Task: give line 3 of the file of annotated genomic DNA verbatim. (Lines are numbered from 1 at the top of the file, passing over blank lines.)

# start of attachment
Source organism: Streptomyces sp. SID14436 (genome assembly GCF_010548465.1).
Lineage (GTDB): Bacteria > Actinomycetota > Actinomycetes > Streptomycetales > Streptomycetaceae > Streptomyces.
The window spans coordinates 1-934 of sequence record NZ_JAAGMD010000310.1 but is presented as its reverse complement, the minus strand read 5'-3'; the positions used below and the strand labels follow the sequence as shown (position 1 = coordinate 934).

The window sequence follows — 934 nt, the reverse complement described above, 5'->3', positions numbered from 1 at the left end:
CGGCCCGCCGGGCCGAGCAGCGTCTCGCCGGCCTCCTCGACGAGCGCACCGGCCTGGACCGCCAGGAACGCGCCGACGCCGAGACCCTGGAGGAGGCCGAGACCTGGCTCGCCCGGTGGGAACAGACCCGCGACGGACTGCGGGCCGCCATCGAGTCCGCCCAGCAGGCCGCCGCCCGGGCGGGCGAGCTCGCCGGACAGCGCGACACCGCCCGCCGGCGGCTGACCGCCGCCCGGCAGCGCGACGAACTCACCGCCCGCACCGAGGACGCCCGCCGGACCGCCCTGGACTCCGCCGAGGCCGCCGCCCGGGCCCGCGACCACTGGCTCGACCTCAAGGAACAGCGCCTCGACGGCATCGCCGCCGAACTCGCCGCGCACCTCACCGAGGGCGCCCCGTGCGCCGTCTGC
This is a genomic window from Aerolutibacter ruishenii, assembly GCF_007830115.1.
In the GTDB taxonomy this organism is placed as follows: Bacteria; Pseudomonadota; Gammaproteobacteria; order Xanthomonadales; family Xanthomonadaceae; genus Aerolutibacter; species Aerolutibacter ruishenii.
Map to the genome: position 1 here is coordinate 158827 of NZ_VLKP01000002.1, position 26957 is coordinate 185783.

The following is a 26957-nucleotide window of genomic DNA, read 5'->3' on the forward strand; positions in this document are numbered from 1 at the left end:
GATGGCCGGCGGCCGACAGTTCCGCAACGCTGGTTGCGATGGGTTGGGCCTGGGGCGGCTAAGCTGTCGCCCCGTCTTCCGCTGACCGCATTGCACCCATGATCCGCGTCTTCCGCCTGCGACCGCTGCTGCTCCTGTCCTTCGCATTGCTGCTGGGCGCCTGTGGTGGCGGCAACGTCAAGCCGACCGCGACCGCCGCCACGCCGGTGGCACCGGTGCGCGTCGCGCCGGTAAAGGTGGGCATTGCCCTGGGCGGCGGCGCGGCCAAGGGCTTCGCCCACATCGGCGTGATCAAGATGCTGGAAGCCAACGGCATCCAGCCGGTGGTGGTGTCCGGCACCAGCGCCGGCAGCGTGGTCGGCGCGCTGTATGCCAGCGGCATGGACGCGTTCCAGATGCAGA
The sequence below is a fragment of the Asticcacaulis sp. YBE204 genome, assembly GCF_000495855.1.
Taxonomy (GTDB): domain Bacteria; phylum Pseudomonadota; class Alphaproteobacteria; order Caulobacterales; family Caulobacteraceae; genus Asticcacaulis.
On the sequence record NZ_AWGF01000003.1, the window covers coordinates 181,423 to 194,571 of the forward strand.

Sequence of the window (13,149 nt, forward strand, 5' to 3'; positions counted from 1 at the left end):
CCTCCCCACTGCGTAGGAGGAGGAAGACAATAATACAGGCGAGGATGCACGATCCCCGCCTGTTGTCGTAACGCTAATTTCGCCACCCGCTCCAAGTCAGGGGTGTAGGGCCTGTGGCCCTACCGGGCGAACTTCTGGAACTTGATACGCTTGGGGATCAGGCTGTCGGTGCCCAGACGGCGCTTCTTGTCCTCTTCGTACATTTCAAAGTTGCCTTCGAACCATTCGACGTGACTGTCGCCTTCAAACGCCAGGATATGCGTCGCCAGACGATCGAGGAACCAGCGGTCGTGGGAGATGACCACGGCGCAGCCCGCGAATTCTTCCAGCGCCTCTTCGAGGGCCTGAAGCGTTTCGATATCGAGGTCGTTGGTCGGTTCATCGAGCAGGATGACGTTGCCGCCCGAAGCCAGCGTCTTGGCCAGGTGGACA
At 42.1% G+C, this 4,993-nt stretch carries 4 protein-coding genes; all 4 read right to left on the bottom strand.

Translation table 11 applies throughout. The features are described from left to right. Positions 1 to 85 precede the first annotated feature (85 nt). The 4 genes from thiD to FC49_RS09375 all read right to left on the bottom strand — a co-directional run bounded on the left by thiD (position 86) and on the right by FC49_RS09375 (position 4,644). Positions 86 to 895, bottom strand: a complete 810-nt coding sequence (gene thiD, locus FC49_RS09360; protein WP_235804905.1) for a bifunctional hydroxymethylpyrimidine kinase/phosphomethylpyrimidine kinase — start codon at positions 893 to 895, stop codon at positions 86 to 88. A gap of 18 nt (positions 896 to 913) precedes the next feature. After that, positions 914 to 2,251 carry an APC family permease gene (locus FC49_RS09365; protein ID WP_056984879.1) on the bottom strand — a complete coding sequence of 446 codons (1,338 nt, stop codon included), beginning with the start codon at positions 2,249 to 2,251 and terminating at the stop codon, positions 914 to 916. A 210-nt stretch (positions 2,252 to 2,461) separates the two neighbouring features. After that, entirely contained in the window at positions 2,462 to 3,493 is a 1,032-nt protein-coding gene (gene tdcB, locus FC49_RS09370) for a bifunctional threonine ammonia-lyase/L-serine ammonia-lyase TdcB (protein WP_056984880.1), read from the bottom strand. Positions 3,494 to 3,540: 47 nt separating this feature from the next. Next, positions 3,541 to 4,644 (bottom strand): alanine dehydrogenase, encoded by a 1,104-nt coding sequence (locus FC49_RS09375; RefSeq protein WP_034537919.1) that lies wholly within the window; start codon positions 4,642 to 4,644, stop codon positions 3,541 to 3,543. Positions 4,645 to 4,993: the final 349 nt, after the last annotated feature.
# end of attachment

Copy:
The window spans coordinates 1-934 of sequence record NZ_JAAGMD010000310.1 but is presented as its reverse complement, the minus strand read 5'-3'; the positions used below and the strand labels follow the sequence as shown (position 1 = coordinate 934).